Transforming Public Space An interview with Michael Singer

Atrium 1, 1986. Becton Dickeson Corporation, Franklin Lakes, New Jersey.

Michael Singerís sculptural works from the 1970s and 1980s opened up new dialogues on approaches to site specificity and the development of public spaces. His more recent works have been recognized for their original solutions to the integration of aesthetic and social preoccupations in the context of public works and infrastructures. These projects exemplify how artistic practice can cross over into and include other disciplines such as design, landscaping, engineering, and architecture. In 1993 The New York Times declared the design of the Recycling Center in Phoenix, co-produced by Michael Singer and Linnea Glatt, to be one of the eight most significant architectural projects in America that year.

A fine arts graduate of Cornell University, Michael Singer has, since 1971, received many prizes and grants, notably from the National Endowment for the Arts and the Guggenheim Foundation. His work can be found in the collections of the Albright-Knox Art Gallery, Buffalo; the Australian National Gallery, Canberra; the Louisiana Museum of Modern Art, Humlebaek, Denmark; the Solomon R. Guggenheim Museum, New York; the Museum of Modern Art, New York; and the Yale University Art Gallery, New Haven.

Among Singerís recent outdoor environmental projects are the two-acre Woodland Garden (1993) for Wellesley College in Massachusetts and the one-mile Waterfront Park restoration master plan project in New Haven, Connecticut, which he directed. In Stuttgart, Germany, he created Ritual Series/Retellings For Those Who Survived (1992), a one-acre commemorative sculpture garden. At the Denver, Colorado, airport he designed a large-scale indoor garden that dramatically transformed the site, and at the Isabella Stewart Gardner Museum in Boston, Singer has revolutionized the notion of exterior museum garden design. He is presently working on a multidisciplinary revitalization project for the Troja Island River basin in Prague; an interpretive center for the Lower East Side Tenement Museum in New York; a restoration policy for the Eldridge Street Synagogue in downtown New York; and an artistsí environment for the Millay Colony for the Arts in Austerlitz, New York.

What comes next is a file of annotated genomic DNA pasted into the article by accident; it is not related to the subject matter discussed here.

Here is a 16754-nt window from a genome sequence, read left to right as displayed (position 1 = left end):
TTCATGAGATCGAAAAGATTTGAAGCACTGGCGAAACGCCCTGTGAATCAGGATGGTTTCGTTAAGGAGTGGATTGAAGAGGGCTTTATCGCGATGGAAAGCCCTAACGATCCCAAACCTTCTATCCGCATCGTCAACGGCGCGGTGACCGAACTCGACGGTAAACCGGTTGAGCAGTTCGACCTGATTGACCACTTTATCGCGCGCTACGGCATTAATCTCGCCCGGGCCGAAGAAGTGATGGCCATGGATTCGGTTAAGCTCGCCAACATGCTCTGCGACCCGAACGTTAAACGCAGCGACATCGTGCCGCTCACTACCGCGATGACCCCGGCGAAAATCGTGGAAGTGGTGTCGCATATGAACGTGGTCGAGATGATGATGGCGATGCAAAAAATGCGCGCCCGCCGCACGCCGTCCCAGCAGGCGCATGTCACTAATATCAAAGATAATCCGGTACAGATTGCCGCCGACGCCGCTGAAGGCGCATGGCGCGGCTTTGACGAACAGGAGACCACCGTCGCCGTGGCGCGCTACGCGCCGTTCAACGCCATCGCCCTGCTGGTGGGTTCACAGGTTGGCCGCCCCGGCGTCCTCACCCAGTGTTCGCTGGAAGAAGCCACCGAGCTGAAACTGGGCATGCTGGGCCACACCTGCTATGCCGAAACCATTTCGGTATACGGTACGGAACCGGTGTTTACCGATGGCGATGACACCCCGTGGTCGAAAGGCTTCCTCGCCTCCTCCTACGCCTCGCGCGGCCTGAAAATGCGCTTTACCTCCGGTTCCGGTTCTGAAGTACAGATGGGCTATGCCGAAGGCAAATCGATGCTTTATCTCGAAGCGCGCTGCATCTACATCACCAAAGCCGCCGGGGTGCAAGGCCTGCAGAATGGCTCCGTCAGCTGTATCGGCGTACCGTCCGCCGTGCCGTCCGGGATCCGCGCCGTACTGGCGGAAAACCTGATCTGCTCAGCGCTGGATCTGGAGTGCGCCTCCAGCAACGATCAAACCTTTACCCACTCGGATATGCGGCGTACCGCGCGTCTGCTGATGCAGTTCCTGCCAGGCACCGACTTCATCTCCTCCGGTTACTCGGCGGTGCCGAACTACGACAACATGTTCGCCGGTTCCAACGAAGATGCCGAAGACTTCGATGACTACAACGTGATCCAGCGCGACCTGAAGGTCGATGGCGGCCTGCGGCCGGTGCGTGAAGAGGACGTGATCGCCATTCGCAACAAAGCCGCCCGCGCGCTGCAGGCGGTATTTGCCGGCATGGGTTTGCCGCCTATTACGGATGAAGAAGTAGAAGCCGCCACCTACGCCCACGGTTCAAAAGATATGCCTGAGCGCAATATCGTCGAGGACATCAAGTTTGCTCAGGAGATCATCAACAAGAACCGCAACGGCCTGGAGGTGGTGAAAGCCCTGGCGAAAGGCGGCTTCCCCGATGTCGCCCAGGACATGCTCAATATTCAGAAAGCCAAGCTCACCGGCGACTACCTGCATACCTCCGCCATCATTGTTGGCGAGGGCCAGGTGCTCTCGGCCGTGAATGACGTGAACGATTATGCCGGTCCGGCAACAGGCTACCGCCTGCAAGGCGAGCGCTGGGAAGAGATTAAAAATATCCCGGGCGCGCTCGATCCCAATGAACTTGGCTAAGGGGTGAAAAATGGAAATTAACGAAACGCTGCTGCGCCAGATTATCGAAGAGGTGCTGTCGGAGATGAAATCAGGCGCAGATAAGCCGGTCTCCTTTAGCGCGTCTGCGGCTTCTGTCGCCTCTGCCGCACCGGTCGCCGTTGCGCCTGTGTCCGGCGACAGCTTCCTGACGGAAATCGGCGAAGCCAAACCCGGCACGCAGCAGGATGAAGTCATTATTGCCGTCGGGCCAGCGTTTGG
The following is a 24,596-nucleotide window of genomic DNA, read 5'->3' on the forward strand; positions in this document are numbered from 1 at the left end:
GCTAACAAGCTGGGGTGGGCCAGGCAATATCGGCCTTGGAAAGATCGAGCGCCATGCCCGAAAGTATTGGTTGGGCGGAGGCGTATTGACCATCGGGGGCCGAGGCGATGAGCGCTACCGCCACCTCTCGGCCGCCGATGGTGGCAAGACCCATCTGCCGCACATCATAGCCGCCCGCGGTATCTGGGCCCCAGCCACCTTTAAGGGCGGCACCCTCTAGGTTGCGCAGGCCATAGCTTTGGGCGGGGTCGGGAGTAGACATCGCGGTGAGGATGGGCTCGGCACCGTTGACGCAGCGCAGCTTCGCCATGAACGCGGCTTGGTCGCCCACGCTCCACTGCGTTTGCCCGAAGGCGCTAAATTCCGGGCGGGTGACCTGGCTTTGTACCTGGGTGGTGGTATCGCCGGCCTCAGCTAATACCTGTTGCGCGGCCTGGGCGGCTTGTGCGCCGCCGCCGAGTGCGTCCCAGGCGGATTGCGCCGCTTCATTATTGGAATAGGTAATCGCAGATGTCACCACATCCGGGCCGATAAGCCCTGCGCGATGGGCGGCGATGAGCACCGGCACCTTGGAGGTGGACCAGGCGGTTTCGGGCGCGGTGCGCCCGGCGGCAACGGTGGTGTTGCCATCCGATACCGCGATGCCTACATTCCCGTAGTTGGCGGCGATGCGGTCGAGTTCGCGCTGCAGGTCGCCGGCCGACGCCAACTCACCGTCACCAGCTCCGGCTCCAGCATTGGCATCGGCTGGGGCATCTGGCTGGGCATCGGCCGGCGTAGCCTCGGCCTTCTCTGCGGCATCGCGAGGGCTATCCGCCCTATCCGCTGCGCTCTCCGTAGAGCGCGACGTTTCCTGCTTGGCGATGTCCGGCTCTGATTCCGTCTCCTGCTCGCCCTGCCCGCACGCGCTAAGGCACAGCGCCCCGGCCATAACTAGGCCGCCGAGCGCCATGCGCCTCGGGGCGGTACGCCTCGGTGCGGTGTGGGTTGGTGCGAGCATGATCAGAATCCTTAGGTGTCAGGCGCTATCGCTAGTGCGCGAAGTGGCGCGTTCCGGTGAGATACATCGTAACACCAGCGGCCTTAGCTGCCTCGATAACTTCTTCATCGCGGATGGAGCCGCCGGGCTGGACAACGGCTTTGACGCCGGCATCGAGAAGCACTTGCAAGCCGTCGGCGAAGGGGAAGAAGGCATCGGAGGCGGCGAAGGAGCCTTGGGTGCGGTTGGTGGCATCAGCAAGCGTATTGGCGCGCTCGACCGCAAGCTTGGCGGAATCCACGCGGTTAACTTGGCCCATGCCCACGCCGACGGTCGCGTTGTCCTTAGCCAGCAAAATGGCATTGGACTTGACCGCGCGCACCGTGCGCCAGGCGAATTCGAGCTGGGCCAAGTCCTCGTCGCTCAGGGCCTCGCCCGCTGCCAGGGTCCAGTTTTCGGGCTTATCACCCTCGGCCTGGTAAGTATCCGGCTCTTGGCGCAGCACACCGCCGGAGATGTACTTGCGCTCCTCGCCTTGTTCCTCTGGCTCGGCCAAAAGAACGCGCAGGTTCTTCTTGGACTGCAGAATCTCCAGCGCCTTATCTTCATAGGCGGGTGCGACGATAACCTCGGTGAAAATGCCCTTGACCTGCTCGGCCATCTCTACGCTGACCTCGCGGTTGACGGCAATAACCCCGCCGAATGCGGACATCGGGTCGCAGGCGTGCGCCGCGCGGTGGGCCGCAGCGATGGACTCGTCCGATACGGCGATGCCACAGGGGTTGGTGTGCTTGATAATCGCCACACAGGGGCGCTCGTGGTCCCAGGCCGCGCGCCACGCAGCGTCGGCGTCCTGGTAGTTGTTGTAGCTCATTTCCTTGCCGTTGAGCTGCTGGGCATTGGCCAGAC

Michael Singer and Linnea Glatt, 27th Avenue Recycling Center, Phoenix, Arizona (interior and exterior views), 1993.

John Grande: In the 1970s you were working predominantly, but not exclusively, in outdoor sites. In your ritual series there is a gradual evolution in your approach to outdoor sculptural composition. Your works from the 1970s go from drawing with trees, bamboo, and phragmites in natural sites to juxtapositions of cut wood and natural wood, cut stone and natural stone, and then the materials start merging. In the mid 1970s, you began working on indoor environmentsóthe “Seven Moon Ritual Series” (ongoing), the “Ritual Gates Series” (ongoing), and so on. Writers commented at the time that these works introduced a human element into environmental sculpture. They were not just about nature, but about habitation, integration, and even fictional histories of habitation. Itís interesting that you did not distance your work from ritual, as so many artists did at the time, and saw this as a compliment to your artistic process of working in nature.

Michael Singer: Yes, because I saw my everyday work in these environments and my studio as the daily rituals resulting, eventually, in a work of art. At the time I felt I could keep making outdoor installations in beautiful environments forever. Itís seductive. In the “Lily Pond Ritual Series,” (1975) I sought to build a structure that captured light in different ways at different times: late afternoon, early morning, and so on. I wanted to create works where the human activity wouldnít be destructive and yet would interface with the natural environment. Eventually the question became, “What happens with a site that doesnít have reflection, illusion, changing atmospheres of light and space?” This led me to a site in an old hemlock forest, a dark place in the woods. I took the limbs off old hemlocks and first built a mat to create a level place. I felt that this might be the intervention a human being would undertake in such an environment. It became a starting point for other ideas. I then built the perimeter walls and the work became a container for the other ideas.